This video was written and produced by Ed Frawley. It's goal is to introduce the dog trainer to the world of marker training in dogs. It sets the stage for the series of training DVD's that Ed later produced with Michael Ellis.
Marker training (also called clicker training) is one of the most profound systems of training dogs that I have seen in my 50 years of owning, breeding and training working dogs.
In reality this is a training system that is not that difficult to learn. In it's most basic form it's a method of communication that is very very clear for the dog. Dogs learn the marker language quickly and when they do they thrive in the training. The marker system produces dogs that love to train.
I had been training dogs for almost 45 years when I started to learn this system. I felt like a kid in a candy store when I saw how well it worked and the attitude of my dogs that were being trained with markers. The fact is I still feel like that when I see dogs work with markers.
It was not that many years ago (in 1990’s) that I was pretty vocal about how stupid I thought clicker training was. Those comments were made from a position of ignorance and a lack of understanding. Simply put, I was dead wrong and I made those comments without knowing the details of how the system worked. The power of marker training lies in understanding and applying the details.
Dog training is a learned skill. The goal of this DVD is to introduce dog trainers to the details of training with markers. In my DVD I show and demonstrate the finer points of the marker system. I not only demonstrate the use of markers in the basic commands, but I also included examples of how markers can be used in more difficulty exercises, like the retrieve and the send away.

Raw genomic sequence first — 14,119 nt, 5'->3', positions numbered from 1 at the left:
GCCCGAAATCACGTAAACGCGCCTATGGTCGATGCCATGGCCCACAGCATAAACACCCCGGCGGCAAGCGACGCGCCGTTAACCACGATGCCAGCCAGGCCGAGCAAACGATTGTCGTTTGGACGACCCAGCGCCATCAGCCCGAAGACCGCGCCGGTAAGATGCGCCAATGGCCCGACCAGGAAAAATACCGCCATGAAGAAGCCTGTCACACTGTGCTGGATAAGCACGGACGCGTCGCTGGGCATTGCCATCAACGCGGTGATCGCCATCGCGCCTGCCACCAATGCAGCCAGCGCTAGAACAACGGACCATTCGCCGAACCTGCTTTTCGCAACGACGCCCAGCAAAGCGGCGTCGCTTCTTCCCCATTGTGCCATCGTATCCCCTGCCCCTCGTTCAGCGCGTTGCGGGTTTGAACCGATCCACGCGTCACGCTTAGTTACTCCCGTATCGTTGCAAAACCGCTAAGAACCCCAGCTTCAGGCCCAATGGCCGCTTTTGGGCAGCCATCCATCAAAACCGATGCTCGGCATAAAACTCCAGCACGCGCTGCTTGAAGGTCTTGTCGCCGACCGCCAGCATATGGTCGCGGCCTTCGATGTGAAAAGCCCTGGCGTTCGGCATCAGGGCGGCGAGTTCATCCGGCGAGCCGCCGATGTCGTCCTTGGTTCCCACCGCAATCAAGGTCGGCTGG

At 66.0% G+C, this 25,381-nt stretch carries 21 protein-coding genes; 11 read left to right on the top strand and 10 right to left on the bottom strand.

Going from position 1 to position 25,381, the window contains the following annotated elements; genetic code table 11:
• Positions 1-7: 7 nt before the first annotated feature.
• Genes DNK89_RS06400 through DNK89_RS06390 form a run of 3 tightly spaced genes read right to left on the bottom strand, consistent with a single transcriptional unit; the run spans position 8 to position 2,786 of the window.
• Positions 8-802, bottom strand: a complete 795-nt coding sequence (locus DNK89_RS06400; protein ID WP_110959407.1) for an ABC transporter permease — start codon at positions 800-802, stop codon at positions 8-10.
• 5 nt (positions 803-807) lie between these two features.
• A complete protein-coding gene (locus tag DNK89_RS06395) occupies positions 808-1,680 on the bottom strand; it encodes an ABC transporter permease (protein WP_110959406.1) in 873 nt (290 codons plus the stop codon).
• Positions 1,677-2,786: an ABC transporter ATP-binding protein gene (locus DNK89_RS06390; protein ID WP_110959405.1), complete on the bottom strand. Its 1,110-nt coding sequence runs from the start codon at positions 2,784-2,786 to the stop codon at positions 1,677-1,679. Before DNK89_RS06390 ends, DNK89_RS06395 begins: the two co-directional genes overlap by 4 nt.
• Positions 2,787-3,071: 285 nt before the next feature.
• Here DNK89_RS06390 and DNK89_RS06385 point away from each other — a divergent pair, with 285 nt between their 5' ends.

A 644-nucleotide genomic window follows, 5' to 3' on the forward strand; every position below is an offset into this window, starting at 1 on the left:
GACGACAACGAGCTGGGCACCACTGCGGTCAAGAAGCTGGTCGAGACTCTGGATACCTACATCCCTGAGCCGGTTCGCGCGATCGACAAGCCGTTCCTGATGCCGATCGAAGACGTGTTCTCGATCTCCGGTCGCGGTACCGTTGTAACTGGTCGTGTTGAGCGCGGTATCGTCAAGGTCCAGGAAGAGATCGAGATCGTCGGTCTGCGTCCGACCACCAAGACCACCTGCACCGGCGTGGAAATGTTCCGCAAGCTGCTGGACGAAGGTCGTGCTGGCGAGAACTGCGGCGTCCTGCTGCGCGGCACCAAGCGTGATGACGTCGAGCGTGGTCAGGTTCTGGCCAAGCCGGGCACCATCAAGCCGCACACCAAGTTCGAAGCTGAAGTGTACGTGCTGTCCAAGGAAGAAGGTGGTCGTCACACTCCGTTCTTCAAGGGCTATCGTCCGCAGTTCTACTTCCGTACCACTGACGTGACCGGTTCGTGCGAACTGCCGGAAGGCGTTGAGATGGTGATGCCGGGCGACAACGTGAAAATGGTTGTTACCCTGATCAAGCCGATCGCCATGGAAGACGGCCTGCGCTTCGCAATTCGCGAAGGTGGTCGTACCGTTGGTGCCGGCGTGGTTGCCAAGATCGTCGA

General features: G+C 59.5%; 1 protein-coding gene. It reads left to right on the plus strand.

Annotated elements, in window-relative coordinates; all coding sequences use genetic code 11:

Trainers must understand the details of this system if they are to be successful. Once they grasp the concept and learn to apply it to their training they create dogs that become problem solvers and dogs that love the work.
The concept markers can be applied to any dog sport, including bite work.
You can get a feel for the content of this DVD by going to my web site and reading the article I wrote on The Power of Training with Markers.
Marker training can be started on 8 week old puppies or 6 year old dominant rescue dogs. It is a purely positive method of training dogs that is 100% non-confrontational. That is one of the reasons it can work with dominant dogs. This system goes a long way towards building or repairing the bond between handler and dog.
While I sincerely believe that training dogs with the motivational methods of marker training is the best way to train a dog, I also believe that this work needs to be balanced by introducing corrections into the more advanced training. Purists would argue this point but in my DVD I discuss when and how certain dogs need corrections.
Since the early 1900’s dog training has been an evolving skill. We only need to look back to the 1970’s and the methods of William Kholer or Winifred Strickland to see how far dog training has improved is the last 25 years. In my opinion no one is ever going to reinvent a better way to train dogs than with markers. The only thing that we will see change will be people who do a better job of applying this method of dog training.
If you have trained dogs for years and think you are pretty good but you do not work with the marker system, I suggest you take a few days and study this DVD. You too may find a whole new method of K9 communication and it may re-ignite a fire in your belly to get out and train.
- What is Marker Training
- Five Core Words of Marker Training
- How to Start Marker Training
Delivery of Reward
Placement of the Reward
How to Offer Food Rewards Safely
Vary How You Reward
- Charge the Mark
- When to Use the Clicker over the Marker YES
Splitting and Shaping
- Hand Muggers
- Food Rewards
- Ask Your Dog What He Likes
- Food Rewards vs Toy Rewards
Luring and Signals
- Shaping Raine
- Back-Chain an Exercise
When and How Do I Stop Using Food Rewards
Marker Train a Human
- Training the look
- Luring requires an Exit Strategy
Adding Duration with "GOOD"
Handlers need to learn patience
Impulse Control and Distraction
Adult Dogs; Dominant Dogs; Rescue Dogs and Marker Training
Your Voice is a Powerful Tool - Use it
Using Food Rewards to Train Your Dog
- When a Dog Does Not Perform a Command
- Screw Up Cookies - When and How to Use them